With our chosen Chamois laying rear end toward us and showing no sign of presenting a shot, we settled down to watch. Thomas puffed calmly on his pipe, a pipe that had protruded unceasingly from his face for the last few hours. With our buck not looking like he was going anywhere for some time and Thomas only understanding basic English I struck up a stilted conversation. “You enjoy your pipe?”  I lamely enquired. “I don’t smoke when I sleep” came the gravely response, a smirk of amusement showing in the corners of his mouth. Long minutes pass.... “I think it is that he has had a busy night in the discotheque” Thomas remarked to my amusement. Indeed it was true, an hour gone and our buck was not budging, appearing content to languish lazily on the mountain side. “You enjoy your job?” I enquired. “As long as person not Bullsh*t shooter” Thomas quipped, seemingly unaware of the pressure implied by this casual comment!

Now I have been in these situations before and in my experience, and thankfully it would appear in that of Thomas’s experience, trying to force the situation does not usually end well. The only thing for it, is to wait until your quarry eventually chooses to stand, at this point you hope that a shot will be presented. Well on this occasion after a ridiculously long wait my buck did indeed stand, but frustratingly only to promptly walk straight off into cover, showing nothing more than his rear end before vanishing from view.

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(Above: Success at last, a fine Chamois Buck)

Further anxious long minutes passed with us scanning the hill side, before once again at just under 200 yards, and way below us at a sharp downward trajectory, we picked up movement. There he was, browsing at the growth into which he had disappeared. This time however, although still moving, he was at last broadside. Lying prone on the mountain trail I steadied my aim and tried to collect myself, this was to be my first Chamois and with Thomas’s blunt remark still echoing in my ears, I most certainly didn’t want to be reduced in my guides mind to a “bullsh*t shooter!”

Long moments.....then at last he stood still, a superb specimen, strong and proud....gently I exhaled half a breath and placed the illuminated reticule on his shoulder. Squeeze....the report from the unmoderated 7mm Remington Magnum boomed around the mountainside.

Anyone who has shot unmoderated, heavy recoiling magnum calibres in lightweight rifles will testify that what happens next is a complete loss of target acquisition, this is where a spotter or guide is invaluable. By the time I had again found my animal in the scope and cycled the bolt, my Chamois was careering headlong down the mountain side, a second or two later and it stood, “Again?” I enquired, “No, no, it is good” just as those reassuring words were spoken my Chamois rocked back on its heels and collapsed.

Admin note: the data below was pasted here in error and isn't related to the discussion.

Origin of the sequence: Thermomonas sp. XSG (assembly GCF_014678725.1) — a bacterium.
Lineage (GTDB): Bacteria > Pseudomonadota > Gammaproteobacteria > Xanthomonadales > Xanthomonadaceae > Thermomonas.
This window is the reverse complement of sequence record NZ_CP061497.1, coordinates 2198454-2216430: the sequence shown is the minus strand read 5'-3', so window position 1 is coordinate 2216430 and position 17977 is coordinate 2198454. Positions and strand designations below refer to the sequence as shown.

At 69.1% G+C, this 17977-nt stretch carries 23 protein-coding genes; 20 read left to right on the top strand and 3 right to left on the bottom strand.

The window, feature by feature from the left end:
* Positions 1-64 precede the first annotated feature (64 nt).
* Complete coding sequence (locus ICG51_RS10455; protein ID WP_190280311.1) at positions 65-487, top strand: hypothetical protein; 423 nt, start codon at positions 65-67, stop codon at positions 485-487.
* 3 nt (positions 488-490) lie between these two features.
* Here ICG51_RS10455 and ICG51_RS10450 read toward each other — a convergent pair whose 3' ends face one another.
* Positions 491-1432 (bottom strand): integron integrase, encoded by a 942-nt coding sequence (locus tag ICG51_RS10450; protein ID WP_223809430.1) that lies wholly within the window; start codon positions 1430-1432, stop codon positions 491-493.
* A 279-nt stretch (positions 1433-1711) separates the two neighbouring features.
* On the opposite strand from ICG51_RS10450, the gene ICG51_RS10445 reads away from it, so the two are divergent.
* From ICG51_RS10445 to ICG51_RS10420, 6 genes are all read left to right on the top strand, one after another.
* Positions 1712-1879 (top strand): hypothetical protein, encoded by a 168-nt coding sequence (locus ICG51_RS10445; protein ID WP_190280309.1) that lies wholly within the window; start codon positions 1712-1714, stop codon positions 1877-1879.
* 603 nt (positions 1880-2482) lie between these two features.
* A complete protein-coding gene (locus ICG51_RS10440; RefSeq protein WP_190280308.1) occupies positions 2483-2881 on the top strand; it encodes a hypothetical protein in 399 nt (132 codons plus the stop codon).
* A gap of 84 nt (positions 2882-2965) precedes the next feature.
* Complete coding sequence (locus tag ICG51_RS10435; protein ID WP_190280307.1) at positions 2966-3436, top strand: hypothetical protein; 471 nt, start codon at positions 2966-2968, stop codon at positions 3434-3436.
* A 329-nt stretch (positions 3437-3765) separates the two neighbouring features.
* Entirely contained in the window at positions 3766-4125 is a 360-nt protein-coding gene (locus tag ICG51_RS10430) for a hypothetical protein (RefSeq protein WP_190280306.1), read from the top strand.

Innsbruck300Unashamedly relieved I slapped Thomas on the shoulder and warmly pumped his hand in my own. One does not want to fly all the way to Austria to be found wanting at the crucial moment.

(Left: The Swarovski factory is situated near the stunning Austrian town of Innsbruck. More on which will be revealed in future articles)

With adrenalin still coursing through my body, again came calm. Thomas sat back and puffed steadily on his Pipe seemingly completely at ease. Having been advised of a customarily long wait between shot and follow up, I too had come prepared, to the obvious delight of my old guide, I lit up my own smoke in the form of a Cohiba Siglo I for a very welcome 15 min respite, allowing my pounding heart time to gradually return to a resting beat.

With my smoke over and Thomas’s pipe still hanging from his mouth, we traversed unsteadily across the loose shale to retrieve our Buck, and what a buck. Thomas declared this one of the finest bucks taken off the mountain this season. And so as Austrian hunting custom dictates, my guide congratulated me with the customary salutation of “Weidmannsheil” before preparing the Chamois’s last bite and an accompanying sprig of vegetation for my cap.

Sometime later and with my Chamois now extracted from the mountain and ready for the taxidermist, it was back to the hotel bar with my old guide for the customary Schnapps and the, I suspect, less than customary beer or two whilst Thomas recounted previous memorable hunts amidst an ever growing cloud of pipe smoke. 

If you'd like to read more about the calibre that I was using then click on the following link: 7mm-remington-magnum

Alternatively to read more about the Swarovski rifle scope that I used click here: swarovski-z6i-review